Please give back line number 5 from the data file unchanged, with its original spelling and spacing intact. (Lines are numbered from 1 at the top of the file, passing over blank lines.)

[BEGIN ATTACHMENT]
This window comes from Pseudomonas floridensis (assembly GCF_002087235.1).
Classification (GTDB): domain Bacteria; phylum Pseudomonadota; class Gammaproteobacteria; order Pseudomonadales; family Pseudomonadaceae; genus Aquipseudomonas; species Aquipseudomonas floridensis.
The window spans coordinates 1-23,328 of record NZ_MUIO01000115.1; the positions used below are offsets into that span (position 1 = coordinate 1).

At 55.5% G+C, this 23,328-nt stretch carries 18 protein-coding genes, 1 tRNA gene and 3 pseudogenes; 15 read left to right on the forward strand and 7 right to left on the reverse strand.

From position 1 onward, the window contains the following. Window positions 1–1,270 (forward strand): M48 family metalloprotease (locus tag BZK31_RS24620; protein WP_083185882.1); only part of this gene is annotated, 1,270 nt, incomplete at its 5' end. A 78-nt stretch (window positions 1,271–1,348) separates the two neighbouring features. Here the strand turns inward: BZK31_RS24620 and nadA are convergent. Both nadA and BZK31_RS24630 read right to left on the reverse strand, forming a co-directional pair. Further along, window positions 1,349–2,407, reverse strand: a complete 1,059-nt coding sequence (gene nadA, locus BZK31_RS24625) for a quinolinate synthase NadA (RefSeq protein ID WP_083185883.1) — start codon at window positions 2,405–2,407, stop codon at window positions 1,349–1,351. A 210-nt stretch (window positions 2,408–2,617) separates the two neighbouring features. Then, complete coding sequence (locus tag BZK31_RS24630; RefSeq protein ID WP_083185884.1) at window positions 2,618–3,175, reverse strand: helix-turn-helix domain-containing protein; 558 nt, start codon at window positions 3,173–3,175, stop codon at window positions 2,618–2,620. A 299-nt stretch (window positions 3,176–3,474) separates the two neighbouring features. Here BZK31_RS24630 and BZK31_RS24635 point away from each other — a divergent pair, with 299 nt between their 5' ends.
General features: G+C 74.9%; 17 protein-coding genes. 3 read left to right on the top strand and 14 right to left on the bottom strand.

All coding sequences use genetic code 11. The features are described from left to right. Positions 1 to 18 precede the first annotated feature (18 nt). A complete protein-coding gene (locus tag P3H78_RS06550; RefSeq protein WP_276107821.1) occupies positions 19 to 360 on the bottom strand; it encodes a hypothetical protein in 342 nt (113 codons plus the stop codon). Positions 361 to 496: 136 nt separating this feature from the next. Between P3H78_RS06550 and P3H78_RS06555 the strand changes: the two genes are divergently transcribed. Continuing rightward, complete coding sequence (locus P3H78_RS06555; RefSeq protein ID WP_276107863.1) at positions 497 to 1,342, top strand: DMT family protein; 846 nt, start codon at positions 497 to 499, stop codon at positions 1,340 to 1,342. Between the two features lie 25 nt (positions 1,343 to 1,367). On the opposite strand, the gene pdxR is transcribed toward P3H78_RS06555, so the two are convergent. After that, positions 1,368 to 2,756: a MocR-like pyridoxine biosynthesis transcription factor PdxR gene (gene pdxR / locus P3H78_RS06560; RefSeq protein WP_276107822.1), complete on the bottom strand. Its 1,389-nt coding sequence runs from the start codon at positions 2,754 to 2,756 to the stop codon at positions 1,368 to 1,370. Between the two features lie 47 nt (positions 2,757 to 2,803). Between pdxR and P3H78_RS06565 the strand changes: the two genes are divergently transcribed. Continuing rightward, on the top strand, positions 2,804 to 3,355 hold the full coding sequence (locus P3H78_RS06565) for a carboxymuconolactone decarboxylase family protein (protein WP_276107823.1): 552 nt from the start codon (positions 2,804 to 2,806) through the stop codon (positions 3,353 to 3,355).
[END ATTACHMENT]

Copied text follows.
From position 1 onward, the window contains the following. Window positions 1–1,270 (forward strand): M48 family metalloprotease (locus tag BZK31_RS24620; protein WP_083185882.1); only part of this gene is annotated, 1,270 nt, incomplete at its 5' end. A 78-nt stretch (window positions 1,271–1,348) separates the two neighbouring features. Here the strand turns inward: BZK31_RS24620 and nadA are convergent. Both nadA and BZK31_RS24630 read right to left on the reverse strand, forming a co-directional pair. Further along, window positions 1,349–2,407, reverse strand: a complete 1,059-nt coding sequence (gene nadA, locus BZK31_RS24625) for a quinolinate synthase NadA (RefSeq protein ID WP_083185883.1) — start codon at window positions 2,405–2,407, stop codon at window positions 1,349–1,351. A 210-nt stretch (window positions 2,408–2,617) separates the two neighbouring features. Then, complete coding sequence (locus tag BZK31_RS24630; RefSeq protein ID WP_083185884.1) at window positions 2,618–3,175, reverse strand: helix-turn-helix domain-containing protein; 558 nt, start codon at window positions 3,173–3,175, stop codon at window positions 2,618–2,620. A 299-nt stretch (window positions 3,176–3,474) separates the two neighbouring features. Here BZK31_RS24630 and BZK31_RS24635 point away from each other — a divergent pair, with 299 nt between their 5' ends.